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  • Midas Non-Motorized Ice Cream Maker, Stainless Steel
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Midas Non-Motorized Ice Cream Maker, Stainless Steel


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Product Details

  • ASIN: B000IK1X58
  • Average Customer Review: 3.3 out of 5 stars  See all reviews (7 customer reviews)
  • Amazon Best Sellers Rank: #420,084 in Kitchen & Dining (See Top 100 in Kitchen & Dining)
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Customer Reviews

3.3 out of 5 stars
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Most Helpful Customer Reviews

7 of 7 people found the following review helpful By L. G. Shen on December 7, 2007
Verified Purchase
I like to make my ice cream with 100% cream--no milk or juice--plus honey or dehydrated cane juice, vanilla, chocolate, egg yolk, whatever. Hand-crank ice cream makers caused a film of frozen cream to build up along the sides of the basin, making turning the crank impossible. Not applicable to the Midas. For my recipe and tropical climate, it takes 30 minutes in the Midas for the proper results with one stir-break at the 15 minute mark. I always use top-notch ingredients (everything organic including cultured-raw organic cream) such that I don't blame my full-sized German Shepherd for wanting to lick the bowl clean, and he deserves it. Fortunately, given that the Midas is stainless steel, there is no damage from my dog's rough treatment, unlike my other, retired, aluminum coated machine. I took the Midas in my suitcase to my tropical vacation home. It didn't take much room. No awkward cranks or flimsy plastic lids to pack. Like all modern ice cream makers, it must be well-frozen before use, as per the manufacturer's directions.
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5 of 5 people found the following review helpful By Jamie Swedberg on April 15, 2007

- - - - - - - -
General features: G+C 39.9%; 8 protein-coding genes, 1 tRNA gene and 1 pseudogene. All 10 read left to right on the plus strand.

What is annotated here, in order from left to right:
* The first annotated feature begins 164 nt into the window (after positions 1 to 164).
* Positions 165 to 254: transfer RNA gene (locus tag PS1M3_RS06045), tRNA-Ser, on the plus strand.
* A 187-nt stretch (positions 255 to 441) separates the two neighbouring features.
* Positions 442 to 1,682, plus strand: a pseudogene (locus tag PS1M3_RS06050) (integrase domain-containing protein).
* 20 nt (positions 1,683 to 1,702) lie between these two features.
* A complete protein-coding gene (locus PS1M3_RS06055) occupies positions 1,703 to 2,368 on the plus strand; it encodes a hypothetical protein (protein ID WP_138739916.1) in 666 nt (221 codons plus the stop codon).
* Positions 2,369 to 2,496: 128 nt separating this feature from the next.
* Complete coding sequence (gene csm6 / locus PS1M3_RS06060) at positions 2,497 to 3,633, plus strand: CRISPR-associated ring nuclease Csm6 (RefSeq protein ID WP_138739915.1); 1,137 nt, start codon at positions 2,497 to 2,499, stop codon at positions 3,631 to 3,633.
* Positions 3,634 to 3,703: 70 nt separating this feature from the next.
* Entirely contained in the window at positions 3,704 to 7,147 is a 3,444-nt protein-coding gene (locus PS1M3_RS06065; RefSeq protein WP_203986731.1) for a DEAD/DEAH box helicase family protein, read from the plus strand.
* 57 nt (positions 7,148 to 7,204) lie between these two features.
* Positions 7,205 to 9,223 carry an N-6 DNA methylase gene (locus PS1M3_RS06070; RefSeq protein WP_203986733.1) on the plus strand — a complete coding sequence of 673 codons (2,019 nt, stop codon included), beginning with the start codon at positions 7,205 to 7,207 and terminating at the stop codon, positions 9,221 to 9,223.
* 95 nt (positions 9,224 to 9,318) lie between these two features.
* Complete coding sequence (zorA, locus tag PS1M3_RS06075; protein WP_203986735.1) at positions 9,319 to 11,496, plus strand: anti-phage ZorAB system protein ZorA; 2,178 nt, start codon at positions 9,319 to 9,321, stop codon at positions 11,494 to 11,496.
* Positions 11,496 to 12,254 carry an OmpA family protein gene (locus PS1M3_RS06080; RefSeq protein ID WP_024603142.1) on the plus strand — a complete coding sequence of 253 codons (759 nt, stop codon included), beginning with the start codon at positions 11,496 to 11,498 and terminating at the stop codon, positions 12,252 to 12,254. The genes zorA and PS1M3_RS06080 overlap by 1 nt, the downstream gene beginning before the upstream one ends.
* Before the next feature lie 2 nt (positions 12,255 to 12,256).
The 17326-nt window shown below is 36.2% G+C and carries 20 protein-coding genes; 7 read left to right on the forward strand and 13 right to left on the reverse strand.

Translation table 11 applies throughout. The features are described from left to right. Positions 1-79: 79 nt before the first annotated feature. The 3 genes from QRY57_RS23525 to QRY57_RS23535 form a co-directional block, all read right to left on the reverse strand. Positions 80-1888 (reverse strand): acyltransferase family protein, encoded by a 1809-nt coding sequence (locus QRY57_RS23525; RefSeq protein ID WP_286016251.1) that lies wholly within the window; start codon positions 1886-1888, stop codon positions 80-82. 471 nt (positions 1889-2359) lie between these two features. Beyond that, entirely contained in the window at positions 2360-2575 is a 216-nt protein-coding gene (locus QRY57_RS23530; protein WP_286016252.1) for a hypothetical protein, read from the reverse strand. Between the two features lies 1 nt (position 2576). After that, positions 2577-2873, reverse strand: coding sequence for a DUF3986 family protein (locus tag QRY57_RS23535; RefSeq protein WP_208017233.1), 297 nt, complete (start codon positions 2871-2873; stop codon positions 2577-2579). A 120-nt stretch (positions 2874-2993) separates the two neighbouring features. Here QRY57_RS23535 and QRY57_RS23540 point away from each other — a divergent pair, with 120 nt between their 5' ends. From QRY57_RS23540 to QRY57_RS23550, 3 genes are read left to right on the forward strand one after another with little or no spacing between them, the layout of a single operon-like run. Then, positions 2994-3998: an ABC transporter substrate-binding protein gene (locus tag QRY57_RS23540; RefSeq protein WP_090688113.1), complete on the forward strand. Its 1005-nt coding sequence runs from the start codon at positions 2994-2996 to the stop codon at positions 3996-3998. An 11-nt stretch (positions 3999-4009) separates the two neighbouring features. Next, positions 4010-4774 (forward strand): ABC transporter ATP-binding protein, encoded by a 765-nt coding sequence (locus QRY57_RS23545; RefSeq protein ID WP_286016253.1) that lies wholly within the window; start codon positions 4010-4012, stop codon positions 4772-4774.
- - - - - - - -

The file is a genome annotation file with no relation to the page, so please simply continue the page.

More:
I just got a Midas ice cream maker, and I'd like to ditto what all the other reviewers have said--it's attractive, quiet, convenient, and really well made. I really like that you can store your ice cream, granita, or whatever in the same container you made it in.

And on top of all its other stellar qualities, it's an absolute party monster: It can be used to make frozen margies (yes!!) or serve as a champagne chiller.
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8 of 10 people found the following review helpful By Albert C. Doyle on June 11, 2007
The reviews were all so glowing, I was excited when mine arrived, and the directions were so triflingly easy! But then, after 3 hours of stirring every fifteen minutes, it was still soggy goo. I finally abandoned it overnight, and woke up to rock hard frozen paste. I'll try some sorbets and ices, but for a first attempt at simple coffee ice cream,following instructions and included recipe to the letter, the result was a terrible disappointment.
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3 of 3 people found the following review helpful By Scott Yanoff on July 10, 2009
Verified Purchase
I've never made ice cream before in my life, but it can't get any easier with this ice cream maker. First off, it's a very durable product. It feels very solid and, with proper care, should essentially last for decades. What's great is that there's no grinding needed, no motors, and no salt necessary. It's extremely easy to clean by hand because nothing sticks for long to the stainless steel, yet it is also dishwasher-compatible.

The maker comes with an instruction booklet and a decent amount of starter recipes. The implication is that 15 minutes will get you your first batch of ice cream although I've found that 20 minutes is a better way to guarantee a satisfying result. Also, it's meant to remain chilled enough to make a second batch. If you attempt this, I recommend making the stronger flavor for the second batch, or making the exact same flavor. Otherwise, you may end up cleaning the maker between the two batches and the maker will warm up a bit from the cleaning. In any case, plan on the second batch to take closer to 20 minutes.

The maker allows you to simply lift the lid and stir at the 15-minute mark or whenever you need to. Additions to your ice cream should be made towards the end when you have a creamy (rather than liquid) product. Otherwise, adding in nuts or chocolate chips early on means that they will simply settle to the bottom and not get mixed in. A really firm spatula is often enough to scrape the sides, but sometimes I use a large spoon. When the maker is not in use, I store it in my freezer chest so that it is always ready whenever I get a craving for ice cream. One other tip is to chill the mixture before adding it to the ice cream maker.
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